Dry Eye Syndrome is a more chronic condition in which you don’t have enough tears to lubricate and nourish your eyes.  A lack of sufficient or quality tears in the eyes can be problematic since tears are necessary for maintaining the health of the front surface of the eye, as well as providing clear vision.

According to the American Optometric Association, some symptoms of dry eye are:

  • Gritty, irritated, scratchy or burning eyes
  • The feeling of something in the eyes
  • Excess watering
  • Blurred vision

Dry eyes can develop for a number of reasons including environment, medical conditions such as diabetes and thyroid disease, aging, your gender or certain medications you are taking that can reduce tear production.

In mild cases of dry eyes, symptoms can often me managed using over the counter artificial tear solutions.

In either case, if symptoms persist you should seek medical attention.  If you are experiencing prolonged symptoms and would like to make an appointment to see one of our doctors, please call the Jamaica Hospital Medical Center Ambulatory Care Center at 718-206-7001 for an appointment.

All content of this newsletter is intended for general information purposes only and is not intended or implied to be a substitute for professional medical advice, diagnosis or treatment. Please consult a medical professional before adopting any of the suggestions on this page. You must never disregard professional medical advice or delay seeking medical treatment based upon any content of this newsletter. PROMPTLY CONSULT YOUR PHYSICIAN OR CALL 911 IF YOU BELIEVE YOU HAVE A MEDICAL EMERGENCY.

The “Eyes” Have It! Treating Pinkeye

Closeup of chronic conjunctivitis with a red iris.

August is Children’s Eye Health and Safety Month, and Pinkeye, also known as conjunctivitis, affects children of all ages and at any time of the year.  Symptoms include redness and swelling of the mucous membrane that line the lid and surface of the eye and discharge. Pinkeye can be caused by many things including, but not limited to, an infection, dry eyes from lack of tears or over exposure to wind and sun, chemicals, allergies and smoke.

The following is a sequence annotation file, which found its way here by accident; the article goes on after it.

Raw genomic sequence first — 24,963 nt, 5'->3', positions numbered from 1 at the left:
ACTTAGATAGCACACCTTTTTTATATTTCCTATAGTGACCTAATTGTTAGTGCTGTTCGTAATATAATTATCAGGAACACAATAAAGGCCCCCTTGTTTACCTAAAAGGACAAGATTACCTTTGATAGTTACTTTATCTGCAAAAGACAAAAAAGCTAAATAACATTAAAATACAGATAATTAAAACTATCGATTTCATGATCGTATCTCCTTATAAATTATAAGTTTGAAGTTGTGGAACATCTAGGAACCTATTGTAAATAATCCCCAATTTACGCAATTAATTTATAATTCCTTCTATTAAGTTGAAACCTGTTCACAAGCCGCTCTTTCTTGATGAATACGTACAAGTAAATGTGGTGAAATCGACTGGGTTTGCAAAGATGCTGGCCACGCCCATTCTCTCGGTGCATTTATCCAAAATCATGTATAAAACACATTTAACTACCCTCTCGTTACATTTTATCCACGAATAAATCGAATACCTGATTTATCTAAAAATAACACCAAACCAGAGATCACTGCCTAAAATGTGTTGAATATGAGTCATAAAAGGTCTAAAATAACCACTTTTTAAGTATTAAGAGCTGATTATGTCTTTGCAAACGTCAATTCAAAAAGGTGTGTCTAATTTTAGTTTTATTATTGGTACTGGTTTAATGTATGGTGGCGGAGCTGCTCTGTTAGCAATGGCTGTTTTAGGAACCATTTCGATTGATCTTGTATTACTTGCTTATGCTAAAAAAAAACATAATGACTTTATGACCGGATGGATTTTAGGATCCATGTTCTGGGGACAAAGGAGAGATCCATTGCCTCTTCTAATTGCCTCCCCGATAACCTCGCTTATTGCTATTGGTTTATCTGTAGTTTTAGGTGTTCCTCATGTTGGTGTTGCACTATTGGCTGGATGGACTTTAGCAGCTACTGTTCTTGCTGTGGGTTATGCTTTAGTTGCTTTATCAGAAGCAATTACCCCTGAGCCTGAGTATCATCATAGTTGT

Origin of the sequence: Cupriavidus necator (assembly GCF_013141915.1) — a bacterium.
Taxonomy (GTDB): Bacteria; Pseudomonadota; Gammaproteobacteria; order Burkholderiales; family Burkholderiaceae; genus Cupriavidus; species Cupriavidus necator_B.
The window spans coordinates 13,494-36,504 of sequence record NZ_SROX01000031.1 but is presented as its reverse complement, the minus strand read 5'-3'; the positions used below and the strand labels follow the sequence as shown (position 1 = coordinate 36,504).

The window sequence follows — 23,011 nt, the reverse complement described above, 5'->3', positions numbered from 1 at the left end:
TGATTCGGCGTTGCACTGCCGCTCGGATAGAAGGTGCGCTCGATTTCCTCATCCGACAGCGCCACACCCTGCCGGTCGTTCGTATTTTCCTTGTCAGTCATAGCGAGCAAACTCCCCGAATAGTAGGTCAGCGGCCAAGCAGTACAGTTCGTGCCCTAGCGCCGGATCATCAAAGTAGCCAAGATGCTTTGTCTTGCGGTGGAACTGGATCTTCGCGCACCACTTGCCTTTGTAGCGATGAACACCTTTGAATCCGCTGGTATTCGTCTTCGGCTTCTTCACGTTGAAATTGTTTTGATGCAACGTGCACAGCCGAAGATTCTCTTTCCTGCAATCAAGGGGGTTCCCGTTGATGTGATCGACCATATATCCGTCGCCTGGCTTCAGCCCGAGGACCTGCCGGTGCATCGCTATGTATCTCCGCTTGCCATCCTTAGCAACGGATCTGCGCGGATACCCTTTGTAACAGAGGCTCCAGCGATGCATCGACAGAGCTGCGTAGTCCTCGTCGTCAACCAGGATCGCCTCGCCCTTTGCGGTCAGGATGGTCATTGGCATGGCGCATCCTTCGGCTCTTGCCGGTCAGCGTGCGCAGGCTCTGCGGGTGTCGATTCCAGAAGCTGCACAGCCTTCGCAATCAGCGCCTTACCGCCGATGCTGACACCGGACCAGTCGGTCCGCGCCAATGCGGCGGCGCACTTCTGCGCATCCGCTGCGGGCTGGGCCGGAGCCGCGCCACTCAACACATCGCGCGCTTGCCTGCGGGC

Pinkeye is very common, is usually not serious, can be viral or bacterial, is highly contagious and can spread very easily. Therefore, preventing its spread is important.

There are home remedies for Pinkeye that will help reduce your pain and keep your eye free of drainage prior to seeing your doctor.

Some home remedies that have proven effective are – removing your contacts from infected eyes, applying cold or warm compresses to your eye (whichever feels best) to soothe any discomfort and reduce redness.

When treating your Pinkeye at home, remember to wipe your eye from the inside toward the outside and do not rub drainage back and forth between eyes. After wiping your eye, be sure to wash your hands to prevent pinkeye from spreading.

Symptoms usually last 5 to 7 days, but some cases can last for up to 3 weeks.

If symptoms persist and you would like to make an appointment to see one of our doctors, please call the Department of Ophthalmology at Jamaica Hospital Medical Center at 718-206-5900 for an appointment.

All content of this newsletter is intended for general information purposes only and is not intended or implied to be a substitute for professional medical advice, diagnosis or treatment. Please consult a medical professional before adopting any of the suggestions on this page. You must never disregard professional medical advice or delay seeking medical treatment based upon any content of this newsletter. PROMPTLY CONSULT YOUR PHYSICIAN OR CALL 911 IF YOU BELIEVE YOU HAVE A MEDICAL EMERGENCY.